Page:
NOT IN STOCK
Tempestarii + DISintegration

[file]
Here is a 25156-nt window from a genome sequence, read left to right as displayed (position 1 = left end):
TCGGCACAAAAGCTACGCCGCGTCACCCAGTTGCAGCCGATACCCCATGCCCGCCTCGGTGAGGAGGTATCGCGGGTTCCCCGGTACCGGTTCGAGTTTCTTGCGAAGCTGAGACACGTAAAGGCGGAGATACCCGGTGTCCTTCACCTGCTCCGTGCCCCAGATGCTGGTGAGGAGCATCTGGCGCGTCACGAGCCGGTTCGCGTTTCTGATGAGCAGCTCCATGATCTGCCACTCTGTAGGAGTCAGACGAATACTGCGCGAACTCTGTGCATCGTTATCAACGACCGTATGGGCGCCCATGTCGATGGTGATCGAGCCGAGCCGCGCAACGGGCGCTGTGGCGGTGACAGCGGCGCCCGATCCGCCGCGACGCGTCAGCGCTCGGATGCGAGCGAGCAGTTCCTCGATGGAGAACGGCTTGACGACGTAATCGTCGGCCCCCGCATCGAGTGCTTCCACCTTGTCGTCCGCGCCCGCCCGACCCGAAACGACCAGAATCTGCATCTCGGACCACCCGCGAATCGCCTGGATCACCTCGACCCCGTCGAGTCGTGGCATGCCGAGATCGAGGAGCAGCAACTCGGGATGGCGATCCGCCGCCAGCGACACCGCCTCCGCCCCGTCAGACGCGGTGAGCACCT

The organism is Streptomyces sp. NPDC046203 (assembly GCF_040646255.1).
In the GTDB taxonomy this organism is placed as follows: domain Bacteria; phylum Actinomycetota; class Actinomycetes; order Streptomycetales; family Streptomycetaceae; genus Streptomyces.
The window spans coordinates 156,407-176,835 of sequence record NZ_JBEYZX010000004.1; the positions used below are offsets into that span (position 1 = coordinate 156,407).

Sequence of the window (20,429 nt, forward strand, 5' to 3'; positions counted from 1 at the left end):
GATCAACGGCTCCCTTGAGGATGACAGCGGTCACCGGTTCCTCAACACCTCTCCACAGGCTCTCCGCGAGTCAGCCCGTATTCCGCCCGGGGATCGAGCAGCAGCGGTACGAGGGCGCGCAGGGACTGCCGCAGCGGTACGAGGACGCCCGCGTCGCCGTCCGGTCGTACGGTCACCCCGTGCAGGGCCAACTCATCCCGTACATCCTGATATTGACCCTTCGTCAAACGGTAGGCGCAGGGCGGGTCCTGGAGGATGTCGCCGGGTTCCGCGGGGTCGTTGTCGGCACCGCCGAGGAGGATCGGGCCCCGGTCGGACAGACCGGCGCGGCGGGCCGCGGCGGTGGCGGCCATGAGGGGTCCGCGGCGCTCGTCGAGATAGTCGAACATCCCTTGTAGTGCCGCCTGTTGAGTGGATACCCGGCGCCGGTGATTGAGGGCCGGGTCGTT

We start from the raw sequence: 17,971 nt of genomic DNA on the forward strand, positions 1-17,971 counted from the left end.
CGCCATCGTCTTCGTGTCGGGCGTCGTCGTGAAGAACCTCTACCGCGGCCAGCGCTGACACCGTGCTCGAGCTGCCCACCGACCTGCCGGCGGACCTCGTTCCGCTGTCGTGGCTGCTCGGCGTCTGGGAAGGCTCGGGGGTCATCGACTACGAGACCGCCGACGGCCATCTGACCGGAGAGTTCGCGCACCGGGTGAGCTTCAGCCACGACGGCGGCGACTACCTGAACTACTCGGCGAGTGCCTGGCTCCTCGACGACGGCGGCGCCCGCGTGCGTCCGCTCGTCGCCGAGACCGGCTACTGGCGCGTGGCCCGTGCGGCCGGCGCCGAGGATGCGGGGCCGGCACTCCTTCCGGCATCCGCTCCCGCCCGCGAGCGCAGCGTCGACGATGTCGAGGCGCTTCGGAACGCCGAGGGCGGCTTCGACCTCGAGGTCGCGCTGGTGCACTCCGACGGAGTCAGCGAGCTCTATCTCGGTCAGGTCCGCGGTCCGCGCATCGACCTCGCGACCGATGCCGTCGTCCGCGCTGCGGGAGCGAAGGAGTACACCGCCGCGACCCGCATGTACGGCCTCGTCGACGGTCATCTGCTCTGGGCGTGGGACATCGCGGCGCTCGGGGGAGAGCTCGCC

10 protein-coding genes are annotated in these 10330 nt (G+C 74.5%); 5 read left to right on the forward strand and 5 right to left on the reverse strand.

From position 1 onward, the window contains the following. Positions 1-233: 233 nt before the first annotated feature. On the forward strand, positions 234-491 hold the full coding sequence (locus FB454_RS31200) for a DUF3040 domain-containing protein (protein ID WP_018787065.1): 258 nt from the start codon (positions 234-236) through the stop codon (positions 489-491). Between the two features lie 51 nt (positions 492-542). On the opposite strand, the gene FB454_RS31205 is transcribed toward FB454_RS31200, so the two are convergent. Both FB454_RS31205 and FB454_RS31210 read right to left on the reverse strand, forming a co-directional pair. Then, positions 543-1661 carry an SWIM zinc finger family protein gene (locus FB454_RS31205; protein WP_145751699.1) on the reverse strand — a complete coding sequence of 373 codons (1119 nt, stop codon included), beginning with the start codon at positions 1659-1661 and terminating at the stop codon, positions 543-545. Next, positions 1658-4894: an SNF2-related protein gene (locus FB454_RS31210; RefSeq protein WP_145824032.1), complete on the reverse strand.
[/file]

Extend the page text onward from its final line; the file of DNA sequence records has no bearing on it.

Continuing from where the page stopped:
Limited, one per customer. Tempestarii, by Gast Bouschet and Nadine Hilbert. Music by Stephen O'Malley. Film premiered at CCRD opderschmelz, Dudelange. Dawn spreads its luminous rays across the coast of Iceland, to reveal a sorcerer standing between wine-dark sea and mountainous black rock. He is Tempestarii, a figure of medieval lore, undertaking a primitive rite manifested to conjure a storm. The tides of the deep ocean breathe heavily, rising and falling across the cinema screen with amplifying power, as the weather-maker beats a mysterious sack against the monolithic cliffs with powerful repetition. As a magical tool, this sack contains forceful winds pulled from each corner of world. As an analogy, it is aligned with the revolutionary transformations of nature by water, air, solar radiation, and geological shifts and filled with the vast potential of man's will in alliance with nature. As an omen, the Tempestarii signals profound change on both physical and metaphysical realms. Presented as both a live performance and an installation, Tempestarii is an immersive experience of video and sound. By demonstrating contemporary art as meteorological sorcery and political activism, the duo Gast Bouschet and Nadine Hilbert raise a storm and blacken the air. DISintegration, by Gast Bouschet and Nadine Hilbert with Stephen O'Malley ran from October 26 to November 3, 2013. Cast from the premiere performance, Tempestarii will sustain at CCRD in the form of a video and sound exhibition. The duration of the video is designed to consume the entire run of the exhibition period: 9 days, or 108 hours. Within this span of time, Tempestarii will undergo continual change. The video will loop, in a way, yet each iteration is parasitically copied from the preceding version. Video files disintegrate when they are copied again and again, more and more pixels go missing. The resulting loss of definition, as well as parasitic interferences, gradually darken the images until they dissolve into blackness.